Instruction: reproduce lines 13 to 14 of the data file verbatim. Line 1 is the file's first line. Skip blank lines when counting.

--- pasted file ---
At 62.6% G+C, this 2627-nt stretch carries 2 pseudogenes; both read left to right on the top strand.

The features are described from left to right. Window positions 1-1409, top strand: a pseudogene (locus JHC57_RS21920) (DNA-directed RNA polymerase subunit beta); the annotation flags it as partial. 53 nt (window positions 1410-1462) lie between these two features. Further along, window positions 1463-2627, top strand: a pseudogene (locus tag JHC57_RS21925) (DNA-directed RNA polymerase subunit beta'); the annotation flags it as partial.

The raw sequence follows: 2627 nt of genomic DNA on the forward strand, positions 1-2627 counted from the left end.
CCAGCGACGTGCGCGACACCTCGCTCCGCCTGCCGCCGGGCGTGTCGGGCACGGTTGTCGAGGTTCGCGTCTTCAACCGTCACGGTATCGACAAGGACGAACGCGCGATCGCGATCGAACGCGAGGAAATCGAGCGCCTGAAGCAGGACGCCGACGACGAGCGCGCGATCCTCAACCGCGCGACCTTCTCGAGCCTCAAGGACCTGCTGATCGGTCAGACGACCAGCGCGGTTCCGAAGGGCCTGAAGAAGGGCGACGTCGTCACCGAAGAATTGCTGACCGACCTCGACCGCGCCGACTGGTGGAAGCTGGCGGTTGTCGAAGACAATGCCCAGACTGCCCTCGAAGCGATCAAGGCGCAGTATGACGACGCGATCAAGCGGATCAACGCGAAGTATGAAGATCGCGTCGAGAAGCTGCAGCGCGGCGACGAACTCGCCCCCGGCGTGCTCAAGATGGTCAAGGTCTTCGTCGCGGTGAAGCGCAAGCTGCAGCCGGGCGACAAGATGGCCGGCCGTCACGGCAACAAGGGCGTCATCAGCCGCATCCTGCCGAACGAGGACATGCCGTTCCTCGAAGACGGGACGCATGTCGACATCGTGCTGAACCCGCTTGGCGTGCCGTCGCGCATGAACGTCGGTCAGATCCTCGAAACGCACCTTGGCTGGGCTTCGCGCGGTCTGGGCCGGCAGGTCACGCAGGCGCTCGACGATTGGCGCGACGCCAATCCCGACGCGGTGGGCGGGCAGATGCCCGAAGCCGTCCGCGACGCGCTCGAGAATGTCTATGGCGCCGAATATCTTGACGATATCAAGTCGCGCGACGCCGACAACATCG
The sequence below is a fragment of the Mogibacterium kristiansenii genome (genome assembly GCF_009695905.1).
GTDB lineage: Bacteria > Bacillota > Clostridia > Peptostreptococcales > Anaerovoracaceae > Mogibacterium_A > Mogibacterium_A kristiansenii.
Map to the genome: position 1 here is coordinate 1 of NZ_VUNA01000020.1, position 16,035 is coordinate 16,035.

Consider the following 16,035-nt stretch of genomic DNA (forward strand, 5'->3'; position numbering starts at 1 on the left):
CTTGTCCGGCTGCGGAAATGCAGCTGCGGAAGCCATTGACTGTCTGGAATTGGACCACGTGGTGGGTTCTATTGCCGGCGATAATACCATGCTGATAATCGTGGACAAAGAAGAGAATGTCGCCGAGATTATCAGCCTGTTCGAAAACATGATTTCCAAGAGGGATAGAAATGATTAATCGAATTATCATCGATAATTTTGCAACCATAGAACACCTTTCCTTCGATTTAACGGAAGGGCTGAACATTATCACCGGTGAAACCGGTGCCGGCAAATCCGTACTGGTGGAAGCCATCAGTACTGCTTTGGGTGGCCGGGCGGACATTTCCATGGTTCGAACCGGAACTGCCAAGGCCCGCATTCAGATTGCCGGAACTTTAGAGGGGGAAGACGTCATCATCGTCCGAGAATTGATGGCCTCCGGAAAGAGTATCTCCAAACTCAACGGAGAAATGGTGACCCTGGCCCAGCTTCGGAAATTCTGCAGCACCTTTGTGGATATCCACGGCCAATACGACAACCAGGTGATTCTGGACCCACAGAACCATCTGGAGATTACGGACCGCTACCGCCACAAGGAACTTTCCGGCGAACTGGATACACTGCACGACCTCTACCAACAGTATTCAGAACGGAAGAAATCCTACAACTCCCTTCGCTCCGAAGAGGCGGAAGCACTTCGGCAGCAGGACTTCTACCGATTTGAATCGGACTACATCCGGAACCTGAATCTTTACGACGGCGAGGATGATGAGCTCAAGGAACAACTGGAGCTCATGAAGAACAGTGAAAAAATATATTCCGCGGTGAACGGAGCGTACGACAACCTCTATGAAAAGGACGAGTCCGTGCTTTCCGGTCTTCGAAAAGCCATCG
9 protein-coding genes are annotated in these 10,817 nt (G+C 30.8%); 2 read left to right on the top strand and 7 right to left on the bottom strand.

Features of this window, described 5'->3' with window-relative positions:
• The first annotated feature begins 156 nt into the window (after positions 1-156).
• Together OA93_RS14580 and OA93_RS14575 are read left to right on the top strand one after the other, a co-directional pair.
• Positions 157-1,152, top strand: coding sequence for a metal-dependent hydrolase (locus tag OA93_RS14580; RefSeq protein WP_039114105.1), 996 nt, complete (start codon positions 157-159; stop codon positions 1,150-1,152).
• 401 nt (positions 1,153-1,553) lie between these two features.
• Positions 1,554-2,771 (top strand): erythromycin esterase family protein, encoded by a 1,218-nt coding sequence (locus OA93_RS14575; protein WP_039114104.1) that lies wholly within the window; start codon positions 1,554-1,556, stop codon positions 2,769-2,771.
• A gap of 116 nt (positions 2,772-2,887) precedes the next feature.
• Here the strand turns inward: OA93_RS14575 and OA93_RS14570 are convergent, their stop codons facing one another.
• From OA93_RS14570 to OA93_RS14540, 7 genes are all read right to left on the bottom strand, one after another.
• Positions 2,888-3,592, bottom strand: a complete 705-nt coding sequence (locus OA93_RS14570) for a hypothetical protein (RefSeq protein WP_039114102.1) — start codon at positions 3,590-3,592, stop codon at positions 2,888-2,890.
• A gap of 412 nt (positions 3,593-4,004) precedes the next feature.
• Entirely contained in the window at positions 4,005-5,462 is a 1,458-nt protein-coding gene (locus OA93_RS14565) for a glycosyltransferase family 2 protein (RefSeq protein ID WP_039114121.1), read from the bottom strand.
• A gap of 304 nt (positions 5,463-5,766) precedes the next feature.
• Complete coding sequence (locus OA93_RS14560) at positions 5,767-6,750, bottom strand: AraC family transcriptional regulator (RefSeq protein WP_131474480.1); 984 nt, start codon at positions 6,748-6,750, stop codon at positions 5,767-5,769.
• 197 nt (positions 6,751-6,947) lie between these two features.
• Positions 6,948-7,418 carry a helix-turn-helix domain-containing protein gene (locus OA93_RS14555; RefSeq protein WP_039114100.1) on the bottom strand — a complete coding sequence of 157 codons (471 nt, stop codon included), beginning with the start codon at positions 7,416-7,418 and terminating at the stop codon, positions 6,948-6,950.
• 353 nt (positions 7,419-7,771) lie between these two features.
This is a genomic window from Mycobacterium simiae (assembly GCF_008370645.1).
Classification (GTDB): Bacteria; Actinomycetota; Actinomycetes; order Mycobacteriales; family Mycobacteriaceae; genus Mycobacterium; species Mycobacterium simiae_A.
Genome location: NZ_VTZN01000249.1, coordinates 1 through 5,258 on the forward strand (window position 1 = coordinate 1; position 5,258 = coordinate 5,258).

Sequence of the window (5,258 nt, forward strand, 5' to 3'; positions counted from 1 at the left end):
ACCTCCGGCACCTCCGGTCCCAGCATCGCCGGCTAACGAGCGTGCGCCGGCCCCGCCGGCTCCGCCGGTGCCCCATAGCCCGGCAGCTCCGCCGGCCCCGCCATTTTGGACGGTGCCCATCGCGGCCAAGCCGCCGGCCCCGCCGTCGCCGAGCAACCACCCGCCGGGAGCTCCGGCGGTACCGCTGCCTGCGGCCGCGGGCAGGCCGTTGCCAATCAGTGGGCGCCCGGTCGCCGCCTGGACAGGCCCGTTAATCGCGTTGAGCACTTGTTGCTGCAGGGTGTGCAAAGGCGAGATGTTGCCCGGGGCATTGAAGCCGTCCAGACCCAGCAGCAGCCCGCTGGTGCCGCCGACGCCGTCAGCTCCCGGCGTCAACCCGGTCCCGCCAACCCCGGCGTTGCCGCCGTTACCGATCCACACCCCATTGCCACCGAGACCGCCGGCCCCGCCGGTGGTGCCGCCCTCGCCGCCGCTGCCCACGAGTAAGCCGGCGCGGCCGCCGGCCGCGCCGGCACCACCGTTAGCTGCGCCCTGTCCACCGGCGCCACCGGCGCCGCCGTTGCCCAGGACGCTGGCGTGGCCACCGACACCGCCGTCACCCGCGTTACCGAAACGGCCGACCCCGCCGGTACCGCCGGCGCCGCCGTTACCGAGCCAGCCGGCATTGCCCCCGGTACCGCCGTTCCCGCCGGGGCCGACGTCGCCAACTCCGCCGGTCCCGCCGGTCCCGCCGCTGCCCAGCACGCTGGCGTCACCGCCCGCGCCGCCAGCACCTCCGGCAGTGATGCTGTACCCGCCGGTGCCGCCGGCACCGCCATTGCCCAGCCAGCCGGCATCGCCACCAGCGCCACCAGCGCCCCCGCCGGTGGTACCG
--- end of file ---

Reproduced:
• Together OA93_RS14580 and OA93_RS14575 are read left to right on the top strand one after the other, a co-directional pair.
• Positions 157-1,152, top strand: coding sequence for a metal-dependent hydrolase (locus tag OA93_RS14580; RefSeq protein WP_039114105.1), 996 nt, complete (start codon positions 157-159; stop codon positions 1,150-1,152).